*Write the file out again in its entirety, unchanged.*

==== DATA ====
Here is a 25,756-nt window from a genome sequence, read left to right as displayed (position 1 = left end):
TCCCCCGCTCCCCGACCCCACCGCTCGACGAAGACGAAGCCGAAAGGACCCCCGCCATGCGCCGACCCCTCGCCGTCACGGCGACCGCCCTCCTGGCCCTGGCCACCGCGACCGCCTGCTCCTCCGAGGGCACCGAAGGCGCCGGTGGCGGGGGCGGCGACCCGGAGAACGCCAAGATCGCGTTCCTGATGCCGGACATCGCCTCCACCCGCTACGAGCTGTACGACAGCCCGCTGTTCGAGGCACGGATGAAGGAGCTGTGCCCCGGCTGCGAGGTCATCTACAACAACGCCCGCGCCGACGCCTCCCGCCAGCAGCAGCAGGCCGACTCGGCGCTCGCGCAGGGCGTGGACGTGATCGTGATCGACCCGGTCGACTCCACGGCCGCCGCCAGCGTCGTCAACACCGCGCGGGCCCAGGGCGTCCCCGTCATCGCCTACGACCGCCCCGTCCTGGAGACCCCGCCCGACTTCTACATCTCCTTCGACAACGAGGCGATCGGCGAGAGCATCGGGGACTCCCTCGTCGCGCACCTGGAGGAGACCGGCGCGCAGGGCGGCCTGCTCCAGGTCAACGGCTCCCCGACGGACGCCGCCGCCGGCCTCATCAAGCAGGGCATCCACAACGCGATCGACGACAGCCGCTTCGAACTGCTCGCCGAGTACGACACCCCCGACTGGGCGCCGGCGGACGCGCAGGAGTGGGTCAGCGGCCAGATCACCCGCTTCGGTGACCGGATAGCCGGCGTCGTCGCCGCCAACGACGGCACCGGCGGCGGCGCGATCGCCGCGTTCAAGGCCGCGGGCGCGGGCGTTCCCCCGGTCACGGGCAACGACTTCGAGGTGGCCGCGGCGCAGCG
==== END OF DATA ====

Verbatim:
Here is a 25,756-nt window from a genome sequence, read left to right as displayed (position 1 = left end):
TCCCCCGCTCCCCGACCCCACCGCTCGACGAAGACGAAGCCGAAAGGACCCCCGCCATGCGCCGACCCCTCGCCGTCACGGCGACCGCCCTCCTGGCCCTGGCCACCGCGACCGCCTGCTCCTCCGAGGGCACCGAAGGCGCCGGTGGCGGGGGCGGCGACCCGGAGAACGCCAAGATCGCGTTCCTGATGCCGGACATCGCCTCCACCCGCTACGAGCTGTACGACAGCCCGCTGTTCGAGGCACGGATGAAGGAGCTGTGCCCCGGCTGCGAGGTCATCTACAACAACGCCCGCGCCGACGCCTCCCGCCAGCAGCAGCAGGCCGACTCGGCGCTCGCGCAGGGCGTGGACGTGATCGTGATCGACCCGGTCGACTCCACGGCCGCCGCCAGCGTCGTCAACACCGCGCGGGCCCAGGGCGTCCCCGTCATCGCCTACGACCGCCCCGTCCTGGAGACCCCGCCCGACTTCTACATCTCCTTCGACAACGAGGCGATCGGCGAGAGCATCGGGGACTCCCTCGTCGCGCACCTGGAGGAGACCGGCGCGCAGGGCGGCCTGCTCCAGGTCAACGGCTCCCCGACGGACGCCGCCGCCGGCCTCATCAAGCAGGGCATCCACAACGCGATCGACGACAGCCGCTTCGAACTGCTCGCCGAGTACGACACCCCCGACTGGGCGCCGGCGGACGCGCAGGAGTGGGTCAGCGGCCAGATCACCCGCTTCGGTGACCGGATAGCCGGCGTCGTCGCCGCCAACGACGGCACCGGCGGCGGCGCGATCGCCGCGTTCAAGGCCGCGGGCGCGGGCGTTCCCCCGGTCACGGGCAACGACTTCGAGGTGGCCGCGGCGCAGCG